Gig-Saw opens with a beautiful, sadly introspective clarinet melody accompanied by harp interjections. This is followed by an upbeat bodhran, violin and harp “Irish Gig” (hence the name) which changes the mood completely. Both of these contrasting themes reoccur throughout the piece and are present in ever more intricate notation and rhythm. The clarinet and violin become more and more intertwined until they finally join to play the same melodic and rhythmic material in accelerating tempi as the piece modulates upward in semitone movements. The bodhran has a crucial rhythmic role and the ability to vary its pitch and the harp lends a truly Celtic flavour to this delightful work.
Canzone has a tempo marking : “Larghetto” and is neo–classical/romantic in style. The clarinet has a beautiful sustained melody line complemented by the accompanying piano. The interplay between the instruments is close and ends in a gentle final pianissimo. This was one of the first pieces inspired by Leslie Craven and performed by him on several occasions with accompaniment by the composer.
Ambidexterity was originally composed as a standalone solo. This piece became the third movement of the first Clarinet Concerto ‘Ambidexterity’. In this re-worked version for clarinet, violin, harp and piano it is a piece of great vitality. It is a fusion of Latin and Celtic idioms, humorously referred to by Leslie Craven as a “Gigatella” or “Taranta – Gig” The name came about because of the ambidexterity needed to master any instrument and because the composer is in fact ambidextrous. The opening flamboyant, jazzy flourishes give way to a reverential bridging passage of contrasting tempo and mood. After the slower section the piece returns to the jazzy virtuosity and ends in a triumphant mood.
Tango Per Tre (originally written as a solo clarinet work for Leslie Craven) has strong rhythmic interest and interplay between the three instruments. It has a suggestion of smoky sensuality and is evocative of romance.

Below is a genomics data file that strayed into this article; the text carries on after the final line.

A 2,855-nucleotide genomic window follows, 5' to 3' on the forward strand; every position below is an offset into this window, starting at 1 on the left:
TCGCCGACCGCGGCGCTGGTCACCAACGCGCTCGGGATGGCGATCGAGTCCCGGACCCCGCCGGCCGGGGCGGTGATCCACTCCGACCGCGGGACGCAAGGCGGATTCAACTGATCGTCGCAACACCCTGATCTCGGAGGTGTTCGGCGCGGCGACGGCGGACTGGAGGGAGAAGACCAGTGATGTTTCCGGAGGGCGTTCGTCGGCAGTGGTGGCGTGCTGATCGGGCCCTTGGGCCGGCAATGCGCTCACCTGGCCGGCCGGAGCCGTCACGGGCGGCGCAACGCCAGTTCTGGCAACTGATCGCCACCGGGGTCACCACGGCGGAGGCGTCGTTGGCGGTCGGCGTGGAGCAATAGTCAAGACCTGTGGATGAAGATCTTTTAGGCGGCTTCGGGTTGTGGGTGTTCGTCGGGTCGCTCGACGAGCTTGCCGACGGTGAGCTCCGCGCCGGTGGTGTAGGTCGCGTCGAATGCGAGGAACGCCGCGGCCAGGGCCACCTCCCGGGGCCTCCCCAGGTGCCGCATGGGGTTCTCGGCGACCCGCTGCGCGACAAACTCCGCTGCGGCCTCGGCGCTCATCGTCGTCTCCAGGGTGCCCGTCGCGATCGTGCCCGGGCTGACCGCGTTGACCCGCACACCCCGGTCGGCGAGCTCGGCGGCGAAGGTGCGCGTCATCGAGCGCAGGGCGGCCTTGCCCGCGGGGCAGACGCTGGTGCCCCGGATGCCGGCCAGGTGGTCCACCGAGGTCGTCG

Ebony The second movement of the first Clarinet Concerto, this has become a favourite with players and audiences. Its haunting lament–like melody and swooping virtuosic phrases were designed to show off the tonal control and virtuosity of Leslie Craven for whom it was written and who is considered by the composer to be the definitive interpreter of this beautiful work. Each of the phrases in the opening grows out of the previous thought. The middle section of flowing crotchets is embellished by semiquaver flourishes then after a brief pyrotechnical episode of heart-searing, coruscating demisemiquaver scales returns to calm, finishing in totally serenity.
Sonata Capriccio Lirico was inspired by, written for and dedicated to Leslie Craven. The first movement is a “Pastoral” in 6/8 time. The second movement is dark in mood and soul-searching, morphing into a gentle yet lugubrious melody. An unusual cadenza bridging passage composed by Leslie Craven, loosely based on thematic material of both second and final movements links the second and third movement. The third movement is flamboyant, virtuosic and challenging for the performers who appear to be vying for supremacy in the race to the finish.
Ella Lucia This piece is a beautiful serene melody which flows seamlessly between each instrument. Written for clarinet and harp to honour the birth of a granddaughter.
Cantilena This piece displays the gentle virtuosity of the flute in a placid and contemplative melody with clarinet and harp exhibiting the lighter side of Roma Cafolla's works
Three Fantasias for clarinet, violin and Piano. Contrasting in mood, these works range from quasi baroque to ornately florid Italian Rococo